It’s been well over a year since a massive earthquake and tsunami devastated the Fukushima Daiichi nuclear power plant in Japan. During early stages of the fallout, Japanese officials insisted that radioactive contamination did not pose a serious danger to humans or the environment, but in the months that followed, evidence has suggested otherwise. A study published recently in the journal Nature provides evidence that the collapse of the Fukushima Nuclear Power Plant released a huge amount of radioactive materials into the environment. According to the research, this contamination is already causing physiological and genetic damage to a species of butterfly that used to be common in the region.
Unfortunately, it’s still too early to evaluate the full biological impact of the Fukushima nuclear fallout on all animal species in the region. But if what’s happening to the the pale grass blue Zizeeria maha (a common lycaenid butterfly in Japan) is any indication, it’s severe and scary.
According to the study, some of the butterflies had abnormalities in their legs, antennae, and abdomens, and dents in their eyes. Researchers also found that some affected butterflies had broken or wrinkled wings, changes in wing size, color pattern changes, and spots disappearing or increasing on the butterflies.
“Our results are consistent with the previous field studies that showed that butterfly populations are highly sensitive to artificial radionuclide contamination in Chernobyl and Fukushima,” the study said. “Together, the present study indicates that the pale grass blue butterfly is probably one of the best indicator species for radionuclide contamination in Japan.”
Via CNN News
178 Comments >
19-Year-Old Develops Ocean Cleanup Array That Could Remove 7,250,000 Tons Of Plastic From the World's Oceans
- 106 Comments >
- 38 Comments >
- 20 Comments >
- 2002 Comments >
411 Comments >
BACK TO SCHOOL GIVEAWAY: Enter to Win a HP Pavilion dv6 Laptop and Green Prize Package (Worth $1155!)
- 391 Comments >
- 366 Comments >
- 350 Comments >
284 Comments >
LAST CHANCE: Enter to Win a Voltaic Laptop-Charging Solar Backpack Filled With Green School Supplies (Worth $500)!
281 Comments >
GIVEAWAY: Enter to Win a Sloan AQUS Grey Water Toilet System That Recycles Your Sink Water (Worth $189)!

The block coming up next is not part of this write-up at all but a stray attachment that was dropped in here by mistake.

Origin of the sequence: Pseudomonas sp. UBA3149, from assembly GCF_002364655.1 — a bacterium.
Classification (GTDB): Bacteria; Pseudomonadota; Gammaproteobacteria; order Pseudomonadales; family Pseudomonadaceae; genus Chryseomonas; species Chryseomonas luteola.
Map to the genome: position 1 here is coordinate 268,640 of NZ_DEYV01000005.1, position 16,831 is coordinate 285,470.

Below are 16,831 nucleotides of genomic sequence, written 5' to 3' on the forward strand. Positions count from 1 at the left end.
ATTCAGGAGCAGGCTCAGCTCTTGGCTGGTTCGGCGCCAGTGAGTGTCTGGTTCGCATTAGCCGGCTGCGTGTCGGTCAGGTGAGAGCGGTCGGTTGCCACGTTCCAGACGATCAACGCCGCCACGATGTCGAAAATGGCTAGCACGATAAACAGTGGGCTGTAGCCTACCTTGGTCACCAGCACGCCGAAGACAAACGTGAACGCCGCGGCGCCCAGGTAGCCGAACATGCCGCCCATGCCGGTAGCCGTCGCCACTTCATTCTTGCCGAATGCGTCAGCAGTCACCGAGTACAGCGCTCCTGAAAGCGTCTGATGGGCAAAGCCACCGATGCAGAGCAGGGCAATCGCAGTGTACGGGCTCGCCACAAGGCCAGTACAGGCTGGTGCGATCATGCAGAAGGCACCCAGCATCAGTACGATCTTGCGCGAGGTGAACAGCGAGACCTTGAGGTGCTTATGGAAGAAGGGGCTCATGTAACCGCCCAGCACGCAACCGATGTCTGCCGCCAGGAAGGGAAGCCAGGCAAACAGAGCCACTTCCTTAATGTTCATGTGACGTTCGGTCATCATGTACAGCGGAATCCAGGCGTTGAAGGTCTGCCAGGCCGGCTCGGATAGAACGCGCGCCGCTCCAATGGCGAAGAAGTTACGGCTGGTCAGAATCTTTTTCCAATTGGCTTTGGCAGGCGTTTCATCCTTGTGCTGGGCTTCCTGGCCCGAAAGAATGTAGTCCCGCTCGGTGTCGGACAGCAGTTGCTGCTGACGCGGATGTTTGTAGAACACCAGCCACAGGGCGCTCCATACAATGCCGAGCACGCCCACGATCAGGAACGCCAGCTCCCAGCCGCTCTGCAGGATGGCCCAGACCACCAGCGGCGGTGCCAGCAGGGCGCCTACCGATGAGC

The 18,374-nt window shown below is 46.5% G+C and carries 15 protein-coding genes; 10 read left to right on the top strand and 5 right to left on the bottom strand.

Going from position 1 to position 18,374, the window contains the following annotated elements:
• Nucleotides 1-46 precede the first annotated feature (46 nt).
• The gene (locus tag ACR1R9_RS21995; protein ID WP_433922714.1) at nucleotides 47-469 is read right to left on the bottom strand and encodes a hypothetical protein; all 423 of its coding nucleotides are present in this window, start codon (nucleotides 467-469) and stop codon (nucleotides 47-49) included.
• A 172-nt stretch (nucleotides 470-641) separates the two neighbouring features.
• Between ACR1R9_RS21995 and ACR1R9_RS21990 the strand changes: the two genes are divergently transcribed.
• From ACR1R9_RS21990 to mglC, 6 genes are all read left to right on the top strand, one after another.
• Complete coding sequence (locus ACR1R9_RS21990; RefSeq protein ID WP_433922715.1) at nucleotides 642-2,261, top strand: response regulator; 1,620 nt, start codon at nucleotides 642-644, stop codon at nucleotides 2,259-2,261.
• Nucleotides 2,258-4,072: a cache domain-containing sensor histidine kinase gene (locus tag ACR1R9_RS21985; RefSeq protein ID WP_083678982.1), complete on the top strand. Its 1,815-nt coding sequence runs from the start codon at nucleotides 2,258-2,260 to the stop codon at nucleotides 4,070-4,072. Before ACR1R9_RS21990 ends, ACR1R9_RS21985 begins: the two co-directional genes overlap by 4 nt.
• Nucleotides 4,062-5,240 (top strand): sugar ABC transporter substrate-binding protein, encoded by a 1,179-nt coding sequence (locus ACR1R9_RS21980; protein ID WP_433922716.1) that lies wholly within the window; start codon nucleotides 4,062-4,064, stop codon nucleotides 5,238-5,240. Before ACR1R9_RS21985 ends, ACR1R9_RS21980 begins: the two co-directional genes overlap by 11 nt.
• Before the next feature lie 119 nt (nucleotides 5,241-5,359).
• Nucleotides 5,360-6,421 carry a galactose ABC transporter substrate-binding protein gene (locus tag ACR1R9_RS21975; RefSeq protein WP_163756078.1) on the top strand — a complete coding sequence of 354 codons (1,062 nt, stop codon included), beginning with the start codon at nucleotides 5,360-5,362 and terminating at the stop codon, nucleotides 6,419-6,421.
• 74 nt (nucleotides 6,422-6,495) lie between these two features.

- 247 Comments >
240 Comments >
LAST CHANCE: Enter Inhabitat's Back To School Contest to Win $250+ of Green Goodies Including a Voltaic Solar Backpack (Worth $129)
- 228 Comments >
- 221 Comments >
- 187 Comments >
Did you know that there are wolves living near you in almost every state in the country? Sadly most of these wolves are not living in the wild, but in wolf sanctuaries, which are conservation organizations set up to protect them and help grow their populationREAD MORE >
Namba Parks was conceived when Osaka Stadium closed down, presenting a great redevelopment opportunity for a new commercial district right next to the Namba Train Station, which is just one stop away from Kansai Airport. Since it's one of the first placesREAD MORE >
Top image: A child is put to work at a militia-run mine in Watsa. © Marcus Bleasdale/National Geographic Captured during a 2004 visit to the war-torn Democratic Republic of Congo, Bleasdale's images "tell the story of the country's mineral resourceREAD MORE >
You've all heard the tired mantras about changing your lightbulbs and recycling at home in order to save the planet - are you yawning yet? Many consumers think that going green is a gesture of self-sacrifice that often comes at great expense and inconvenienceREAD MORE >
BANANAS You might have heard that bananas are favored by athletes because they contain potassium and it's that same reason that makes them great hangover cures. When you're hungover, your body has lost a lot of potassium that needs to be replenished, so eatingREAD MORE >
Images © Graham King “The shopping cart tree symbolizes both generosity and abundance, as well as acknowledging those less fortunate where their whole world may be housed in a cart. We see shopping carts every day and take them for granted. IndividuallyREAD MORE >
TIP 1: Wrap Your Home in Insulation - "The More, The Better!" Proper insulation is probably the most important factor you can control in creating an energy-efficient home. I always say insulation is like chocolate, the more you have, the better! On average,READ MORE >
While conjuring up comfort in the home seems like a basic principle, it’s a far more complex process for architect & remodeling guru Sarah Susanka, who believes that comfort can significantly influence the sustainability of your personal abode. WithREAD MORE >
Two architects, Jos Burger and Wouter Keijzer of BK. Architecten, in charge of the renovation of the old church decided to preserve the atmosphere of the existing place with a spatial intervention that preserves its historical value. The three new floors wereREAD MORE >
For centuries, the Dutch have manipulated the landscape to move water away from their dwellings. Instead of battling the elements, Netherlands-based firm Waterstudio just announced plans to construct the world's first floating apartment complex in 2014! TheREAD MORE >
The Biomimicry Manual: What can We Learn About Resilience, Weight Loss, and Kidney Disease from the Grizzly Bear?I'm off to the wilds of Montana this week, doing some in-person, up-close biomimicry research, and I've got my fingers crossed I'll see a grizzly bear. But you know, over there, not over here. With five inch long claws, massive muscular shoulders and forearms,READ MORE >
INHABITAT: How does the term Colorfast describe your latest show? R Nelson Parrish: The term Colorfast originally is a textile industry term derived at the beginning of the last century. It defines how a color cannot fade, wash out, or be diluted over time,READ MORE >